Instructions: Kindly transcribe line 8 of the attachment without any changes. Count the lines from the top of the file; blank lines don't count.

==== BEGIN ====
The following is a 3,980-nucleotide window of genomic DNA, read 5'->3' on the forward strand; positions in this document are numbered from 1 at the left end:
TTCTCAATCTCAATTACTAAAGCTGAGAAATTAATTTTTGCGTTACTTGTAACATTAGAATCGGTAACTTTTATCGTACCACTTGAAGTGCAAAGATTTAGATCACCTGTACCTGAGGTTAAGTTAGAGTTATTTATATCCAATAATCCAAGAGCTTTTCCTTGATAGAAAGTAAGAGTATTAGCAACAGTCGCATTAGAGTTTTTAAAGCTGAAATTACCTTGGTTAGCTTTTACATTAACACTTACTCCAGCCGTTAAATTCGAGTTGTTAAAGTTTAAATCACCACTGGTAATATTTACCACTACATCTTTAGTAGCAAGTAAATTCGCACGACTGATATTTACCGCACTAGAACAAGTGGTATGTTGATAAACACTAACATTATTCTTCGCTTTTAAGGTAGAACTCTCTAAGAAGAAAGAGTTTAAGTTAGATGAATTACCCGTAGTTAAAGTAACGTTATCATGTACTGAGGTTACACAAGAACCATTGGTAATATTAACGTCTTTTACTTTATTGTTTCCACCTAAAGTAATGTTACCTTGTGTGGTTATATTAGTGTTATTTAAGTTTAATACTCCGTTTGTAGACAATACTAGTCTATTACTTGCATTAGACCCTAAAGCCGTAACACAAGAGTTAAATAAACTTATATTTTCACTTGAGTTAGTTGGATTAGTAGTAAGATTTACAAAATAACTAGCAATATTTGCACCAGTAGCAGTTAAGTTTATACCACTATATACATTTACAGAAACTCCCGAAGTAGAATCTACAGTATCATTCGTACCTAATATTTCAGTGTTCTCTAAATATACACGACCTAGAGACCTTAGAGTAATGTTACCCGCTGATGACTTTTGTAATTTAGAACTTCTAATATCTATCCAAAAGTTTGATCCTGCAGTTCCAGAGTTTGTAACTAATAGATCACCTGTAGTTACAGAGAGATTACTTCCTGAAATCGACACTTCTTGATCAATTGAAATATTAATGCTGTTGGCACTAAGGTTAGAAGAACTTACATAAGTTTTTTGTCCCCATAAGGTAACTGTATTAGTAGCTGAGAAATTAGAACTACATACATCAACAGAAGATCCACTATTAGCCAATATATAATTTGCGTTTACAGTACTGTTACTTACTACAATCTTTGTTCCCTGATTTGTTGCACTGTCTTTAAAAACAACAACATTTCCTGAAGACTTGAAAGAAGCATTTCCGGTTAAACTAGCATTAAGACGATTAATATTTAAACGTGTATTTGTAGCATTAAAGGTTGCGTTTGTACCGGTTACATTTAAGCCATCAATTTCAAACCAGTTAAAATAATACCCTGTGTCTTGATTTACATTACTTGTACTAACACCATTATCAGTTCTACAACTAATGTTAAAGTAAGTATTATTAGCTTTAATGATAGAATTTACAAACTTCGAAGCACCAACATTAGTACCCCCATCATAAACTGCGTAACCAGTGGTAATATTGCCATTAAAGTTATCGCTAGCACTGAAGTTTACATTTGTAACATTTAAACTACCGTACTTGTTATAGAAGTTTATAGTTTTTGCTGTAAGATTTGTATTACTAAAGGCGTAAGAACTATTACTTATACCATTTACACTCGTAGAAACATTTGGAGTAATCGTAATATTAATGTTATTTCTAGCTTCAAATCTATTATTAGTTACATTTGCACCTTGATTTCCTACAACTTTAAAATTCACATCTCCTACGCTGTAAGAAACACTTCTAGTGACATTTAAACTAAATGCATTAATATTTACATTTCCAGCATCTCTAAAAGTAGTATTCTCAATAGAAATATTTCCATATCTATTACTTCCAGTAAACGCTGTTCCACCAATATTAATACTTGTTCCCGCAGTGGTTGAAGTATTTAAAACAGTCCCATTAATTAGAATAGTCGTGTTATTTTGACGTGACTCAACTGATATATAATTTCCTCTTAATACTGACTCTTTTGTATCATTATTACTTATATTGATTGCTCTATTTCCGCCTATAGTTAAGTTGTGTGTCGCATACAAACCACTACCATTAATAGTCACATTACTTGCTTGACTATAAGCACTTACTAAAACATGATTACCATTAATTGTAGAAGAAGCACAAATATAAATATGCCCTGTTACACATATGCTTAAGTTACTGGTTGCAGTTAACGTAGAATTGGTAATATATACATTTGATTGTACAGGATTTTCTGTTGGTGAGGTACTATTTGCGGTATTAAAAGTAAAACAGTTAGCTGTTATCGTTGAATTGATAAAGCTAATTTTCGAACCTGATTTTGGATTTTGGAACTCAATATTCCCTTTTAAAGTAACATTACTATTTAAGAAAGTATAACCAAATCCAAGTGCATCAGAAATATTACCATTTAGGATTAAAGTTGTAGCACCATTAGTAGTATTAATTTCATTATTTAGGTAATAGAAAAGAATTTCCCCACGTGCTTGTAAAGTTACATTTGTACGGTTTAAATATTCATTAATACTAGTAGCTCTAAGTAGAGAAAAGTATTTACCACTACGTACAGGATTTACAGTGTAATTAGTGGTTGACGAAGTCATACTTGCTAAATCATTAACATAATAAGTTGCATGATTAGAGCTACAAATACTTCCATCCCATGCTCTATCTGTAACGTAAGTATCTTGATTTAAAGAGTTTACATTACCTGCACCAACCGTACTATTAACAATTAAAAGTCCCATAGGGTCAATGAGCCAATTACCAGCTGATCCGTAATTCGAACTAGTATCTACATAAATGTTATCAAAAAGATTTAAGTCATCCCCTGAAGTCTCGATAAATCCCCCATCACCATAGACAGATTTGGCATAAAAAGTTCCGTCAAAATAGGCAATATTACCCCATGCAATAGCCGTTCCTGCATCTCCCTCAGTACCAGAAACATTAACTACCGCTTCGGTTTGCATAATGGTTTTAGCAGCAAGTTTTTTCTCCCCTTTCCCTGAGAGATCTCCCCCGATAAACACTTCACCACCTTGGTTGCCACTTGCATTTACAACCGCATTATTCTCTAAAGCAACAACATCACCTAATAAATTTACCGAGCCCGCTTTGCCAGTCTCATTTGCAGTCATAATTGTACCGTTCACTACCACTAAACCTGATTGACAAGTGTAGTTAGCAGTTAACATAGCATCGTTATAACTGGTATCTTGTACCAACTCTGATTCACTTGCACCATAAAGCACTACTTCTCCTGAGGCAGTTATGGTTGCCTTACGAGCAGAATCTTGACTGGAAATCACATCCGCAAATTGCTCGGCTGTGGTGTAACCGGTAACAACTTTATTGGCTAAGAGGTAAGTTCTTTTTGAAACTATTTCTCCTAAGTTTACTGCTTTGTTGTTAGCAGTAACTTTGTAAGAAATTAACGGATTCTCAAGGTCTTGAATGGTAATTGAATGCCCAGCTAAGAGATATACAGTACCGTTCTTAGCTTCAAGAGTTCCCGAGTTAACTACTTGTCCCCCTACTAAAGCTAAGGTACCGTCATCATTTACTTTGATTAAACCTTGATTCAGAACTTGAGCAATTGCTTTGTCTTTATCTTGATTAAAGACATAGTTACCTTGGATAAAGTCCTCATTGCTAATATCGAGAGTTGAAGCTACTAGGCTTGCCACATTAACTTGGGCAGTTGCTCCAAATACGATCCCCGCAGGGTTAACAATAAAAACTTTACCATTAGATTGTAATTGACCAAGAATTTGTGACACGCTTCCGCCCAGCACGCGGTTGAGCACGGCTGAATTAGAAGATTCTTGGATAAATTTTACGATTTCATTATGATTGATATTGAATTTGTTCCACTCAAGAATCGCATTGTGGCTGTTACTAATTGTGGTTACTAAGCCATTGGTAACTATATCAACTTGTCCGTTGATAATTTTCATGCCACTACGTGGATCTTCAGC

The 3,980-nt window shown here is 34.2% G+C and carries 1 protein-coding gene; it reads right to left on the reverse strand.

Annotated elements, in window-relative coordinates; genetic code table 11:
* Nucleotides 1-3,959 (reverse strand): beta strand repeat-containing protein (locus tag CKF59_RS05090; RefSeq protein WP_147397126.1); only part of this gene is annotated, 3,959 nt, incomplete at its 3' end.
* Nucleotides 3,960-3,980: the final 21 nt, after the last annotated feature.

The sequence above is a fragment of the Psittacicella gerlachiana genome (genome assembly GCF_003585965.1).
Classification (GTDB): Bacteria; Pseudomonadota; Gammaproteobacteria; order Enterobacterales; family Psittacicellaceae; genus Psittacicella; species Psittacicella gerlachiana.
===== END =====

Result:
Classification (GTDB): Bacteria; Pseudomonadota; Gammaproteobacteria; order Enterobacterales; family Psittacicellaceae; genus Psittacicella; species Psittacicella gerlachiana.